At the end of July, in an interview with Spiegel, Defence Minister Ursula von der Leyen revealed the vehemence with which the German bourgeoisie is upgrading its military capabilities. Asked by Spiegel about the relationship with US President Donald Trump, von der Leyen stated, “We Europeans are challenged—in our own best interests, and not to please the US president”.
She expressly supported Trump’s call for higher arms spending: “President Trump demands more effort from all NATO partners—he has a point there. Germany must urgently equip the Bundeswehr better and more completely. That’s why our policy turns of the past few years have been correct, and we have to keep going strong here”.
One searches in vain for any fundamental criticism among the opposition parties. In words that sound remarkably similar to those of von der Leyen’s, the parliamentary leader of the Left Party, Sahra Wagenknecht, recently called for a “self-confident foreign policy”, a strengthening of the “German internal market” and more funding for the police and the judiciary. The Greens, under Anton Hofreiter, also accuse the government of being unable to “equip soldiers with the necessary basic equipment” and to enforce German interests abroad.
The course being followed by the ruling class is unmistakable: at the beginning of July, the Bundestag passed the new budget for the remainder of the calendar year, as well as a financial plan until 2021, which massively increases military and police spending. A further 5.4 billion euros are planned for internal security, as well as an increase in the current military budget of just under 40 billion euros to 42.9 billion euros.
The minister of defence is firmly committed to the NATO goal of investing two percent of Germany’s Gross Domestic Product into the military. While wages are stagnating throughout Germany and there are shortages everywhere in education, social care and social security, the bourgeoisie is pumping huge sums of money into the war machine. Even a German nuclear bomb is now being called for.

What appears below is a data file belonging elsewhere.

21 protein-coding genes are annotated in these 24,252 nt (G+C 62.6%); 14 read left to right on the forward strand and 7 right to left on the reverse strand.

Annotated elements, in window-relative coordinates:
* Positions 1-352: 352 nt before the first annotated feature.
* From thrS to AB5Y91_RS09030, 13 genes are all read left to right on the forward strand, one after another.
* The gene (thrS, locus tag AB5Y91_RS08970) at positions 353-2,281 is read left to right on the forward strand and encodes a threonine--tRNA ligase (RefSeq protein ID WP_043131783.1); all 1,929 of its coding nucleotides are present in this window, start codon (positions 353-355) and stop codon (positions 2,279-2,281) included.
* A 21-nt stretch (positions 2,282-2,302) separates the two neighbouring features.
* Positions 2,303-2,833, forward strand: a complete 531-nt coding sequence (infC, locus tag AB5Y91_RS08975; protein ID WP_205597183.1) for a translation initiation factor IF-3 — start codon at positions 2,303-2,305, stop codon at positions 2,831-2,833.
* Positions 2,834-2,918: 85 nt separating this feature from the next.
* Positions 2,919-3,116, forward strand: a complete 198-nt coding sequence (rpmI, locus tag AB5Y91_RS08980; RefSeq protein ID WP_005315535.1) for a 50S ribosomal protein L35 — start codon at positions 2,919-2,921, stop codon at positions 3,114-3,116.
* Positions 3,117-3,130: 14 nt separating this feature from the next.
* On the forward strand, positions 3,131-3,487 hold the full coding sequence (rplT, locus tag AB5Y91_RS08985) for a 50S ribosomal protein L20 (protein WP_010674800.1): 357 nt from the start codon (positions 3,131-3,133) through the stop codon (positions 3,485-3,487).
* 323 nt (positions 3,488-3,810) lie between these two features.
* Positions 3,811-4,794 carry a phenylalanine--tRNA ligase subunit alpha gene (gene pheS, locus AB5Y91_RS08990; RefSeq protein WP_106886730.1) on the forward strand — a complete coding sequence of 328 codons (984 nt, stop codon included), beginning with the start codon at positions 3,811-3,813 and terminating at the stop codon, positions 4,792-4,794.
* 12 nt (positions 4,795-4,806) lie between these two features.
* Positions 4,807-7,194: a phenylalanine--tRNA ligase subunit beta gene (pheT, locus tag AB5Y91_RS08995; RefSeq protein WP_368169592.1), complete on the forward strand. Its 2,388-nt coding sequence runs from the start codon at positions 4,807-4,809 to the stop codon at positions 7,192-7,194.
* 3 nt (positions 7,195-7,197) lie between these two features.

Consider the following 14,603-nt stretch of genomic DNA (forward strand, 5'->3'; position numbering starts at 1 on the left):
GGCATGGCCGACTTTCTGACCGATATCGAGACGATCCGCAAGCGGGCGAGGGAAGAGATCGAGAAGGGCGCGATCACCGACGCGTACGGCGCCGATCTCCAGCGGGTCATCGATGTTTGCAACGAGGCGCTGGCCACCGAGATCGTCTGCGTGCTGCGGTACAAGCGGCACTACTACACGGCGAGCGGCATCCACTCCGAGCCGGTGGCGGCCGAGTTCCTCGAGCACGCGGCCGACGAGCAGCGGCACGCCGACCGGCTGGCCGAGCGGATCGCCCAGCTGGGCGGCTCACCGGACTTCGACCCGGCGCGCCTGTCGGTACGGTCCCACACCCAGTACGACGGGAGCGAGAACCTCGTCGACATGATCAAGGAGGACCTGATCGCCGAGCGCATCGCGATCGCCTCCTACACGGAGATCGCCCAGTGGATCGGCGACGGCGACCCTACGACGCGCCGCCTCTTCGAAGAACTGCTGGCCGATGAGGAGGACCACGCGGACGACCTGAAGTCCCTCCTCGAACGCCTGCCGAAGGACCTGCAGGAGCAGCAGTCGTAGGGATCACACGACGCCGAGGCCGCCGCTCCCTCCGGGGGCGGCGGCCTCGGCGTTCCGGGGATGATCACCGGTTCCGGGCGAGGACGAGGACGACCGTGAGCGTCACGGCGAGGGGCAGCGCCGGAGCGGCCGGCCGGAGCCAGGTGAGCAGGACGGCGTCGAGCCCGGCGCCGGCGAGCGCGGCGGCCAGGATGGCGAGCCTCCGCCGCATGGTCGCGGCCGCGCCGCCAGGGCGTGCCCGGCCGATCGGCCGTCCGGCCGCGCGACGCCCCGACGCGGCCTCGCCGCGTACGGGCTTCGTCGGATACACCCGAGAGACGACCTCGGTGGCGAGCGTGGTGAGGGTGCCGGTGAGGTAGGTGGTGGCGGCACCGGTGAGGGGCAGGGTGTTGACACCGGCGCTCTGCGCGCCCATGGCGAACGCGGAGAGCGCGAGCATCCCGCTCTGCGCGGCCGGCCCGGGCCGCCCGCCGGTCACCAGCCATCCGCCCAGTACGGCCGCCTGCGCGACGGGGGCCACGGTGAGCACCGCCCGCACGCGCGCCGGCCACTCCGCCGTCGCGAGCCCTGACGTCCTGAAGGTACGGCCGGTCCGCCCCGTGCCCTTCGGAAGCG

In an interview with Der Spiegel, von der Leyen brazenly stated: “There is a good understanding among the population that our security situation is permanently changing. And that’s why we need a Bundeswehr that can act together with our allies. That is now the broad consensus”. That is a lie. If the support for rearmament and war were indeed as great as she claims, there would be no need for the reintroduction of compulsory military service.
On the contrary, the establishment parties are becoming ever more rabid because the international working class is on the rise. Around the world, workers are going on strike and protesting against social cuts and militarization. A majority explicitly opposes the disgusting and inhumane policies of the grand coalition
Just last weekend, massive protests supporting the campaign “sea bridge—create safe harbours!” took place in Berlin, Hamburg, Bremen, Cologne and Leipzig against the government’s refugee policy, which the CDU and SPD have adopted from the far-right Alternative for Germany (AfD). According to a recent survey by Der Spiegel, 67 percent of Germans clearly disagree with the current shift to the right in politics.